WHEN HELENA IM told her parents she wanted to be a nun, they were aghast. They had been arranging for her to meet a young man they had hoped would marry her. As Korean immigrants, they fully expected to have a say in her future.
“Both of my parents were very upset,” recalls Im, now a Dominican sister in Fremont, California. “My father wanted to disown me. But by the time I entered the community, I knew I had the full support of both of my parents.”
Im’s story of parental revulsion-turned-to-approval is hardly unusual. Catholics of every ethnic background have long had to deal with varying levels of family support, questioning, or resistance to their vocations. Although resistance can be disappointing, vocation ministers who usher in new members agree that opposition usually gives way to approval, although it may take a while.
Vocation ministers say that most families have questions about a member who is joining a religious community or becoming a diocesan priest. Will loved ones be happy in the life? Can they be happy? Will family members be cut off from seeing them? What about completing a college education before committing to a community or diocese? What about grandkids? What about continuing the family name? If loved ones are leaving behind careers and homes, will they be left with nothing if a church vocation doesn’t work out?
“Sometimes women are upset that their parents seem opposed to them entering religious life, but I usually tell the women that the questions are coming out of a place of love,” says Sister Anita Louise Lowe, O.S.B., vocation minister for the Sisters of St. Benedict of Ferdinand, Indiana. Mothers and fathers are doing what they’ve always done, says Lowe: watching out for the best interest of their child.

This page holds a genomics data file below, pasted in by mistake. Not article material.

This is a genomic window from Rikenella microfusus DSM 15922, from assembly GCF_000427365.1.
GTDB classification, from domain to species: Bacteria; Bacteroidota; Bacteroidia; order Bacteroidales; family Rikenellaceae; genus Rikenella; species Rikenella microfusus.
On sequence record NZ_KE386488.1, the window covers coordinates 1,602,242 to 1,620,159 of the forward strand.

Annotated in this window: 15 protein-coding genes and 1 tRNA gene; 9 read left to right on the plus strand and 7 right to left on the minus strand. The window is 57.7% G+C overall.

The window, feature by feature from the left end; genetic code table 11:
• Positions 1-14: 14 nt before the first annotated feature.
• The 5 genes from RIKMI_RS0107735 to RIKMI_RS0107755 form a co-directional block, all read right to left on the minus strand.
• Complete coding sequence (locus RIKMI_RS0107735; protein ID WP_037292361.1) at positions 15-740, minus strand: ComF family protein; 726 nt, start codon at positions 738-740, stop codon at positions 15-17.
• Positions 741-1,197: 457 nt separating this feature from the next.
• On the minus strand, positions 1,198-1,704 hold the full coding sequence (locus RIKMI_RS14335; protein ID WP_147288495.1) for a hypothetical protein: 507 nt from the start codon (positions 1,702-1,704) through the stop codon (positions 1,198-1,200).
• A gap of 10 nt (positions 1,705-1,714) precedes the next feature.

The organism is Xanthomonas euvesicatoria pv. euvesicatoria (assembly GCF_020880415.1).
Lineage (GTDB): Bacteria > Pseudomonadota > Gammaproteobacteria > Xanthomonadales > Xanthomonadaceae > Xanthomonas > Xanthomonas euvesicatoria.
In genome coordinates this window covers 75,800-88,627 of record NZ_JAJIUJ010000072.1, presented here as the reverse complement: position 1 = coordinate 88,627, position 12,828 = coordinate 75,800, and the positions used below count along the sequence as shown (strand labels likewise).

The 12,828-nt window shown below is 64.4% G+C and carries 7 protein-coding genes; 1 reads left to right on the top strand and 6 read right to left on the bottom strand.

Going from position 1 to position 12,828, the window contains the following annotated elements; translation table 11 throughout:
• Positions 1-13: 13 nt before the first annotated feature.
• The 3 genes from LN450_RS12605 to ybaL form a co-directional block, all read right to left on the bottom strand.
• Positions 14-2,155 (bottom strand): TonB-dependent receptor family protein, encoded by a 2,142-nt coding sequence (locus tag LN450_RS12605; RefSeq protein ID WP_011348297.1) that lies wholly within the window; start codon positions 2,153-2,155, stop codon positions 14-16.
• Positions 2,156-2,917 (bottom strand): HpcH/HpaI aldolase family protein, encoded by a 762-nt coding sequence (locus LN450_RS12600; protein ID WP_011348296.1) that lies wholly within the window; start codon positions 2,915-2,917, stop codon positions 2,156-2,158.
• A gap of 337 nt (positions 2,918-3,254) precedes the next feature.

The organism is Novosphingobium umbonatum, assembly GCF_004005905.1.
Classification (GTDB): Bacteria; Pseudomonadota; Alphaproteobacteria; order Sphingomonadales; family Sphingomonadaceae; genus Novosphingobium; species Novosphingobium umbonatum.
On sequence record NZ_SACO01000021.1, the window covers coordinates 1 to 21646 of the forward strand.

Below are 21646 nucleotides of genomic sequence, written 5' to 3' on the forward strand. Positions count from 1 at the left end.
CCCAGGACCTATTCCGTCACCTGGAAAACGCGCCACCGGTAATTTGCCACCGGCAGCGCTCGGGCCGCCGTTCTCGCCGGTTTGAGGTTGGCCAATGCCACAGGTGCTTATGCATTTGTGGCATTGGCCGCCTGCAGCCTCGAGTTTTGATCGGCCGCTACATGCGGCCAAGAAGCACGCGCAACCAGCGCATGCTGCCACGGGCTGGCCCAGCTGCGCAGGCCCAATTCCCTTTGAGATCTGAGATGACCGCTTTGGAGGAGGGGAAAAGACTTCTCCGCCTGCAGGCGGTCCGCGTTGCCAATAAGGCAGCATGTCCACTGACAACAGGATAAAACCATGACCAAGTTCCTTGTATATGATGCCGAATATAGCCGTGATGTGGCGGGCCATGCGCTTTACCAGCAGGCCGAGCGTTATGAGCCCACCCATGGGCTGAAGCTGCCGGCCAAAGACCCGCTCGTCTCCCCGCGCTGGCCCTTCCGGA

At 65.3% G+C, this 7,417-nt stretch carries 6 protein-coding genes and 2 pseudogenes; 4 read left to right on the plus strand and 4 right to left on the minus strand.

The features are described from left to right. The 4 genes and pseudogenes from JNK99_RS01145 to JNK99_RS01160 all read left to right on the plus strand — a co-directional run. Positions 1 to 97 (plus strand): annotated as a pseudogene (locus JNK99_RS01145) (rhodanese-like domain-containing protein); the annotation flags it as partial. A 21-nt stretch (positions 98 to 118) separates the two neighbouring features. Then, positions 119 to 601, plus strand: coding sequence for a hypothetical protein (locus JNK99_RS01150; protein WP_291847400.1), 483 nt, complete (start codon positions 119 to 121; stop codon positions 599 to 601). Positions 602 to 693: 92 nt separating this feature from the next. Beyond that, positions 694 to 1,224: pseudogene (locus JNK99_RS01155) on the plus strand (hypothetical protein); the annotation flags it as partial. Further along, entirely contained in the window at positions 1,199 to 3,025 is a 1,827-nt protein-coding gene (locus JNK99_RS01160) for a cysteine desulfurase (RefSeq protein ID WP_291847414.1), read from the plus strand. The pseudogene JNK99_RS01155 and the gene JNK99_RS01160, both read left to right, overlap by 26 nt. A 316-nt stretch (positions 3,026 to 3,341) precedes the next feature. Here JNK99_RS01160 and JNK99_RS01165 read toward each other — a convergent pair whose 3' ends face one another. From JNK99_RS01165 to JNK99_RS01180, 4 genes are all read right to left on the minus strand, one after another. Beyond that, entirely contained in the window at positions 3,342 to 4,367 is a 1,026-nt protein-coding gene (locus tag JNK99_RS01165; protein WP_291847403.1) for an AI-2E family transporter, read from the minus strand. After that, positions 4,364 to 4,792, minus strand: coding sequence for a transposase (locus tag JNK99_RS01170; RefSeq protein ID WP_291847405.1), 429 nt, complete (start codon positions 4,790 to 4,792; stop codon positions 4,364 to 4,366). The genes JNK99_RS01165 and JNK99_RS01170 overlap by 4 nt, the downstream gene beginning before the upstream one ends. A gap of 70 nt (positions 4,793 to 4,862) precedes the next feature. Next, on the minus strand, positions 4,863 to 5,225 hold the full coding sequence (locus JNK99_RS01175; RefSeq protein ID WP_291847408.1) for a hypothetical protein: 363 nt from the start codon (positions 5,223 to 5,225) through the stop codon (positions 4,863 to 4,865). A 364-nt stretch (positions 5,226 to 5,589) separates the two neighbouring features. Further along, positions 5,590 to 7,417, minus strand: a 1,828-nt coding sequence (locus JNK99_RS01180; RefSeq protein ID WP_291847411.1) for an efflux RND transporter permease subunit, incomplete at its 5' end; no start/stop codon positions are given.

Of course, what exactly is the “best interest” of an adult child is open to interpretation. Today’s Catholic parents are more likely than past generations to be cynical about or detached from the Catholic Church. Thus, they may question a religious vocation more. Older religious recall a time when American Catholics generally were proud and supportive when a child went off to the seminary or convent. For Catholics in previous generations, a child in the priesthood or religious life was a badge of honor, a sign that they were a good family and their child was fulfilling the American dream of ascending the social ladder. The big Catholic families of the past also ensured that some children would marry and have grandchildren, even if others became brothers, sisters, or priests.
Complicating things further is an economic shift. Although a church vocation never has held a promise of riches, American Catholics are wealthier than ever now, which makes priesthood or religious life a downward economic move for many. In addition, the tainted image of the church following sex scandals, money mismanagement, and other misdeeds has made religious life and priesthood less prestigious than in the past. All these factors affect how parents and other family members react to church vocations.
How much support?
There is no magic formula that will tell how understanding or supportive a family might be. In general, Catholics who have had positive relationships with priests, brothers, or sisters are more supportive than families that are unfamiliar with Catholicism or religious life.
Brother Jesus Alonso, C.S.C. (in white sweater) with his family.
Happy or sad about a church vocation for their child, one question parents frequently bring up is: What will happen to us if we need help in our old age? If their child is busy being a pastor or ministering in some other region, parents worry about how the daughter or son can help with family matters. With most Catholic families having only a few children, this question often arises, says Sister Lowe. “We reassure them that sisters from our community have requested periods of time away in order to help with family members who had a health issue or some other crisis. There’s no guarantee of how that might look for their daughter’s situation some day, but we are open to it,” she says. Other religious orders, too, say they deal with the needs of birth families on a case-by-case basis.